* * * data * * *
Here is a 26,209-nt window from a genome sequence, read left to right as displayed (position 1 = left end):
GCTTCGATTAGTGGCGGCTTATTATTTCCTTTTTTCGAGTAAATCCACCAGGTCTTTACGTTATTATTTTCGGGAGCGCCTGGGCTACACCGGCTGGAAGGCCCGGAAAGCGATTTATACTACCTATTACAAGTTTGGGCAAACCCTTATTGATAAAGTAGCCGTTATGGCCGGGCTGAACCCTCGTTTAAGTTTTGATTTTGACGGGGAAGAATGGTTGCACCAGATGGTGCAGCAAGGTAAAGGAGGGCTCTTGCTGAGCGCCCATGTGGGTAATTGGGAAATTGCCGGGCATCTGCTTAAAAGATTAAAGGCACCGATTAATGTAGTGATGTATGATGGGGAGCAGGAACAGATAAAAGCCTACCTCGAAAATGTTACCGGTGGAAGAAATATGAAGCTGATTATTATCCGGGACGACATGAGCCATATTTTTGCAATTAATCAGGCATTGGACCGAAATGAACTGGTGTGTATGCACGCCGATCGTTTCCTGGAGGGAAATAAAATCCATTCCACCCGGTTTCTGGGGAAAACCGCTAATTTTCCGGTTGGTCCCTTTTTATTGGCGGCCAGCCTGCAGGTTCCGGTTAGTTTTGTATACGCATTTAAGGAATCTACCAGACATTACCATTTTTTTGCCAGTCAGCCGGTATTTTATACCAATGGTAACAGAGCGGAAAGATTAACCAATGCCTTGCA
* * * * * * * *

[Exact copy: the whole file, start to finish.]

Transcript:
Here is a 26,209-nt window from a genome sequence, read left to right as displayed (position 1 = left end):
GCTTCGATTAGTGGCGGCTTATTATTTCCTTTTTTCGAGTAAATCCACCAGGTCTTTACGTTATTATTTTCGGGAGCGCCTGGGCTACACCGGCTGGAAGGCCCGGAAAGCGATTTATACTACCTATTACAAGTTTGGGCAAACCCTTATTGATAAAGTAGCCGTTATGGCCGGGCTGAACCCTCGTTTAAGTTTTGATTTTGACGGGGAAGAATGGTTGCACCAGATGGTGCAGCAAGGTAAAGGAGGGCTCTTGCTGAGCGCCCATGTGGGTAATTGGGAAATTGCCGGGCATCTGCTTAAAAGATTAAAGGCACCGATTAATGTAGTGATGTATGATGGGGAGCAGGAACAGATAAAAGCCTACCTCGAAAATGTTACCGGTGGAAGAAATATGAAGCTGATTATTATCCGGGACGACATGAGCCATATTTTTGCAATTAATCAGGCATTGGACCGAAATGAACTGGTGTGTATGCACGCCGATCGTTTCCTGGAGGGAAATAAAATCCATTCCACCCGGTTTCTGGGGAAAACCGCTAATTTTCCGGTTGGTCCCTTTTTATTGGCGGCCAGCCTGCAGGTTCCGGTTAGTTTTGTATACGCATTTAAGGAATCTACCAGACATTACCATTTTTTTGCCAGTCAGCCGGTATTTTATACCAATGGTAACAGAGCGGAAAGATTAACCAATGCCTTGCA